by Melissa Burns
As any student of linguistics knows, our mother tongue (and other languages we know to any significant degree) heavily interferes with the process of learning a new language. The reason for this is simple: our brains use habitual patterns we know from our mother tongue to establish any new hypotheses of how the new language works. It is reflected in everything, from phonetics to grammar, to semantics.
This interference can be both negative and positive, depending on how similar your first language is to the one you try to learn. For example, a grammar of analytic languages (e.g., English) works in a significantly different way than that of fusional ones (e.g., German). At the same time, English and German are both Germanic languages and share many standard features like similar phonetics, vocabularies, stress placement, etc. As a result, native speakers of these two languages have harder times learning the features of another language that work differently, and easier – those that are similar.
Minimizing harmful interference of the mother tongue is one of the primary concerns of any language learner – and in this article, we will cover some strategies that can help in this regard.
Different languages pronounce similar sounds in a (sometimes fundamentally) different manner, and one of the reasons why even grammatically correct speech of a non-native speaker may sound unnatural is because he uses pronunciation habits of his mother tongue. One of the ways to establish correct pronunciation is to train pronouncing sounds in isolation, as separate entities, thus eliminating interference from preceding and following sounds in speech.
One of the methods of establishing right pronunciation right off the bat involves the use of a mute period – i.e., a period during which students are exposed to huge amounts of auditory materials in the language they study without trying to repeat what they hear. When students are later asked to produce the sounds of the new language, they sound much closer to native pronunciation than those who spend the same time actively practicing.
Even reasonably advanced learners of English will often unconsciously fall back to formal grammar and syntax patterns from their first language. What’s worse, often these patterns aren't formally wrong according to the rules of English – they just look and sound unnatural, immediately betraying the ESL nature of their author. As teachers usually don’t go as far as to correct them, these patterns can establish themselves as habits and are extremely difficult to root out later on.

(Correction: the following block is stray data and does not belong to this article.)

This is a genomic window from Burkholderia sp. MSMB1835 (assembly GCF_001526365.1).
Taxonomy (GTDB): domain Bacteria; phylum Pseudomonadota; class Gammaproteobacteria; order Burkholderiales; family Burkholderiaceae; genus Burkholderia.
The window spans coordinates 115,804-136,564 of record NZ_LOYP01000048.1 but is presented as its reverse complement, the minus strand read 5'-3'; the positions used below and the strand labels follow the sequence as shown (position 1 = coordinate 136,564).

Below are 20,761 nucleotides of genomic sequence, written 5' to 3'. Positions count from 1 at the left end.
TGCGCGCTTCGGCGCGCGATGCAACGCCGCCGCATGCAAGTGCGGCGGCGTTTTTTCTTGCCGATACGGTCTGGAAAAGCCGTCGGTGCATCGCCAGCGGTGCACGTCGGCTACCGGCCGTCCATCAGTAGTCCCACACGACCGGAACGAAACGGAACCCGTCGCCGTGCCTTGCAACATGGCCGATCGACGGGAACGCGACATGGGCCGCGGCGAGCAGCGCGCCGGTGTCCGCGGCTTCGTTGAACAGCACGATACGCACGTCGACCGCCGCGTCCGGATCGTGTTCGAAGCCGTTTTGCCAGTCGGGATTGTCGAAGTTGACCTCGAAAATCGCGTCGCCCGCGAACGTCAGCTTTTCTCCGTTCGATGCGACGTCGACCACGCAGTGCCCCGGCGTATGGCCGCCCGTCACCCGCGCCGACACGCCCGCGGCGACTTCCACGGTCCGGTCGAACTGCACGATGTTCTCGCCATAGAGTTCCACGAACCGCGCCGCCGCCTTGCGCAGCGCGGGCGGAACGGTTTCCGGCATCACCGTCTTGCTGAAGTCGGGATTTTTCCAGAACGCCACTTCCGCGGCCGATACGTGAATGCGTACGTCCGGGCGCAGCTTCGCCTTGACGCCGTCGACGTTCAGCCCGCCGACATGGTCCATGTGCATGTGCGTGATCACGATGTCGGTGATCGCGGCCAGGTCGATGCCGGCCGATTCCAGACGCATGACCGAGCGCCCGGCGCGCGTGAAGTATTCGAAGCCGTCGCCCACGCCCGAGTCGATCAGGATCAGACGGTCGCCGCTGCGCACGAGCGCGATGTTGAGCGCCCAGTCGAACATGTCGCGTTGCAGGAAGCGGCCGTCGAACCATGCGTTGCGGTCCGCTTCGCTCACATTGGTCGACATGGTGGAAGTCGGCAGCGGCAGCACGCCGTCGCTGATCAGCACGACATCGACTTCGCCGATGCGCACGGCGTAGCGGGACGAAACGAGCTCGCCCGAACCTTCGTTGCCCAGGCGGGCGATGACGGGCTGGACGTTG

One way to avoid it is hiring professional ENL writers to prepare great essays on the same topics the student has to write about. By comparing how he and they express the same ideas, the student will be able to notice the difference and compare patterns and structure used by native speakers with those he applies himself.
One of the ways to quickly decrease the influence of mother tongue is a full immersion into the linguistic and cultural environment of the target language. If it isn’t possible, students should be exposed to as much content in the target language as possible (books, movies, music, etc.). The important thing here is that it doesn’t mean doing more language exercises or studying more textbooks – immersion presupposes interaction with the language in a natural environment, while textbooks and other learning materials are by definition unnatural and are built to teach particular rules.
There are many types of bilingual practices, but in general, they follow the same idea: building connections between two languages that are deeper than mechanical word-for-word translations of sentences from one into another. For example, translation of short passages between two languages can be turned into a creative exercise by encouraging students to be free in their wording to make the result sounds as natural as possible – because it is precisely what they are going to do later on, when they have to interact with other people using the new language.
Interference of mother tongue with learning a foreign language is an influence that cannot be discounted – but if handled correctly, it can be limited or even used beneficially
Writing systems | Language and languages | Language learning | Pronunciation | Learning vocabulary | Language acquisition | Motivation and reasons to learn languages | Being and becoming bilingual | Arabic | Basque | Chinese | English | Esperanto | French | German | Greek | Hebrew | Indonesian | Italian | Japanese | Korean | Latin | Portuguese | Russian | Sign Languages | Spanish | Swedish | Other languages | Minority and endangered languages | Constructed languages (conlangs) | Reviews of language courses and books | Language learning apps | Teaching languages | Languages and careers | Language and culture | Language development and disorders | Translation and interpreting | Multilingual websites, databases and coding | History | Travel | Food | Spoof articles | How to submit an article
If you need to type in many different languages, the Q International Keyboard can help. It enables you to type almost any language that uses the Latin, Cyrillic or Greek alphabets, and is free.
Note: all links on this site to Amazon.com, Amazon.co.uk and Amazon.fr are affiliate links. This means I earn a commission if you click on any of them and buy something. So by clicking on these links you can help to support this site.